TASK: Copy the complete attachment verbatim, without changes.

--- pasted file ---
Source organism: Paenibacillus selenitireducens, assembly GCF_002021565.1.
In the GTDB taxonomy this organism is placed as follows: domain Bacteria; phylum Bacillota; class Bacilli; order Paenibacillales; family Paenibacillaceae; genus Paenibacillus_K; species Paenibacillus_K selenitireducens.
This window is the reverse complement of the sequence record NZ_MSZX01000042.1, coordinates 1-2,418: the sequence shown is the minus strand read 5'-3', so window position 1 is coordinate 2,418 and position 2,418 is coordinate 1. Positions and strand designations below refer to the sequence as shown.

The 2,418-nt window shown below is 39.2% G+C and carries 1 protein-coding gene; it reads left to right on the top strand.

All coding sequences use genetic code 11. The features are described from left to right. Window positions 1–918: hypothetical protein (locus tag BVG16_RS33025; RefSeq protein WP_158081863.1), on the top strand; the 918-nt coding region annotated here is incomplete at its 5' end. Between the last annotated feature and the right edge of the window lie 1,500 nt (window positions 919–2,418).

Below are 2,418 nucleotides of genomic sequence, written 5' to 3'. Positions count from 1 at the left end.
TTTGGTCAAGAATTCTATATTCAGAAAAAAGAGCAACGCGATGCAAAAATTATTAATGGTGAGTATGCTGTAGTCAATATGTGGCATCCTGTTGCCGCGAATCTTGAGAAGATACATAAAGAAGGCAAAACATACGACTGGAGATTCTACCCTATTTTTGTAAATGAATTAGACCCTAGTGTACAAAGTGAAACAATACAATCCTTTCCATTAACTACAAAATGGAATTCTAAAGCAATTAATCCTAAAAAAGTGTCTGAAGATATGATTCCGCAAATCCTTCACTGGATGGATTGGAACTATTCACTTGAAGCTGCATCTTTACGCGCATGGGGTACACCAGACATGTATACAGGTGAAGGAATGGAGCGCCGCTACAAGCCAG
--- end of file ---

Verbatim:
Source organism: Paenibacillus selenitireducens, assembly GCF_002021565.1.
In the GTDB taxonomy this organism is placed as follows: domain Bacteria; phylum Bacillota; class Bacilli; order Paenibacillales; family Paenibacillaceae; genus Paenibacillus_K; species Paenibacillus_K selenitireducens.
This window is the reverse complement of the sequence record NZ_MSZX01000042.1, coordinates 1-2,418: the sequence shown is the minus strand read 5'-3', so window position 1 is coordinate 2,418 and position 2,418 is coordinate 1. Positions and strand designations below refer to the sequence as shown.

The 2,418-nt window shown below is 39.2% G+C and carries 1 protein-coding gene; it reads left to right on the top strand.

All coding sequences use genetic code 11. The features are described from left to right. Window positions 1–918: hypothetical protein (locus tag BVG16_RS33025; RefSeq protein WP_158081863.1), on the top strand; the 918-nt coding region annotated here is incomplete at its 5' end. Between the last annotated feature and the right edge of the window lie 1,500 nt (window positions 919–2,418).

Below are 2,418 nucleotides of genomic sequence, written 5' to 3'. Positions count from 1 at the left end.
TTTGGTCAAGAATTCTATATTCAGAAAAAAGAGCAACGCGATGCAAAAATTATTAATGGTGAGTATGCTGTAGTCAATATGTGGCATCCTGTTGCCGCGAATCTTGAGAAGATACATAAAGAAGGCAAAACATACGACTGGAGATTCTACCCTATTTTTGTAAATGAATTAGACCCTAGTGTACAAAGTGAAACAATACAATCCTTTCCATTAACTACAAAATGGAATTCTAAAGCAATTAATCCTAAAAAAGTGTCTGAAGATATGATTCCGCAAATCCTTCACTGGATGGATTGGAACTATTCACTTGAAGCTGCATCTTTACGCGCATGGGGTACACCAGACATGTATACAGGTGAAGGAATGGAGCGCCGCTACAAGCCAG